LAND ROVER will slash the price of most Freelander variants when the facelifted model hits Australian showrooms in December, with the deepest $2690 cut applied to the entry-level TD4 manual variant that will go on sale at $42,300 plus on-road costs.
The British brand announced the price cuts as it prepared to give the updated Freelander its Australian debut at the Sydney motor show alongside the 2013 model year Discovery and hotly anticipated all-new Range Rover.
Although the freshened Freelander’s exterior appearance has been subject to a minor facelift, most noticeably featuring Evoque-style LED daytime-running light graphics in the headlights (on SE trim and above) and bolder tail-lights, the main changes are in the plusher new cabin and under the bonnet.
The straight-six petrol engine has been dropped, along with the low-mid XS specification level, and the Evoque’s more efficient 2.0-litre turbo engine now powers the sole petrol variant, while a $68,400 flagship HSE Luxury model has been added.
Available in SE trim only, the $55,600 Si4’s petrol engine produces 177kW and 340Nm – 6kW and 23Nm more – and consumes 11 per cent less fuel than the outgoing six-cylinder, at 9.6 litres per 100 kilometres.
Its list price is $1000 less than the equivalent diesel SE but $3090 more than the outgoing Si6 SE, and servicing intervals are extended from 24,000 kilometres to 26,000km over the six-pot.
Around a third of Australian Evoque buyers opt for the petrol engine, so Land Rover is confident it will also be well-received in the Freelander, while some of the largest price cuts have been applied to the range’s TD4 volume seller.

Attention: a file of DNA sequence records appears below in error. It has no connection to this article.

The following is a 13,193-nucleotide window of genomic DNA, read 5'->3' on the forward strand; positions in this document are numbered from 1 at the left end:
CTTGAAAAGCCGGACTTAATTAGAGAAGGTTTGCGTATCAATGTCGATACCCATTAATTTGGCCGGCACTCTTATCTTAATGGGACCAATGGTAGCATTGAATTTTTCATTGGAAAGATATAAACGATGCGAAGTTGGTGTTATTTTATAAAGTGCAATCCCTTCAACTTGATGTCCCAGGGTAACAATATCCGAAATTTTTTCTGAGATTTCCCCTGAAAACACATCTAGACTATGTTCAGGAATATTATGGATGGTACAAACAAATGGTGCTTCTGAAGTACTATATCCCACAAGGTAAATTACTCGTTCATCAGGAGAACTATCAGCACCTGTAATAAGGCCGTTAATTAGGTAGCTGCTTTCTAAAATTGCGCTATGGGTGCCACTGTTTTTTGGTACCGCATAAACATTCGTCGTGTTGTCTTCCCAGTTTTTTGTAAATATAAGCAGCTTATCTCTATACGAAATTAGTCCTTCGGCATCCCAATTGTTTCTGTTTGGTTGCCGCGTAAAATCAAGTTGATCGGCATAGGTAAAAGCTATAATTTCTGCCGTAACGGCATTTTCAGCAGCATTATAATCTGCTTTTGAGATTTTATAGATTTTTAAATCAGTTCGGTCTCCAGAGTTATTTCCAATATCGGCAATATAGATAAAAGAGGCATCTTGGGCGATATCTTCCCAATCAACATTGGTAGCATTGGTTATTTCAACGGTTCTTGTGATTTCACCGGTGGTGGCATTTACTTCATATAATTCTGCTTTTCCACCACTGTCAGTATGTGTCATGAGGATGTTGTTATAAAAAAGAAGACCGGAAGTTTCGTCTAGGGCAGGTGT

The new $56,600 price point for the SD4 SE represents a comparatively small $210 saving over the outgoing model, while the less-powerful TD4 SE costs $1210 less than before at $54,100 and the SD4 HSE variant, which used to be the flagship, is $1354 less expensive at $64,500.
Over and above the already well-specified HSE, the new HSE Luxury variant gains a new-to-Freelander premium 825-Watt Meridian surround-sound system with 17 speakers, premium Windsor leather upholstery, power-folding exterior mirrors with position memory and automatic dipping, a self-dimming interior mirror and premium carpet mats.
Consequently, the only cost options available on the flagship are piano black interior trim ($400) and the $1250 ‘cold climate’ pack comprising heated front seats, steering wheel, windscreen and washer jets.
The Freelander’s showroom appeal is boosted by its Evoque-style interior that replaces the outgoing car’s utilitarian-looking dashboard layout, with a simpler design that locates the audio and navigation controls higher up, centred around a five-inch screen.
All but the base TD4 variant get a new reversing camera that provides tow hitching guidance and parking distance graphics.
The central screen is boosted to a seven-inch item for Freelanders equipped with the newly upgraded satellite-navigation system ($2500 on SE variants).
Behind the redesigned multi-function steering wheel is a new instrument pack with Evoque-like colour multi-function display between the dials, and the centre console uses the Evoque’s Terrain Response selector button instead of the previous large metal knob.
An electric parking brake further simplifies the centre console, creating room for a new storage area.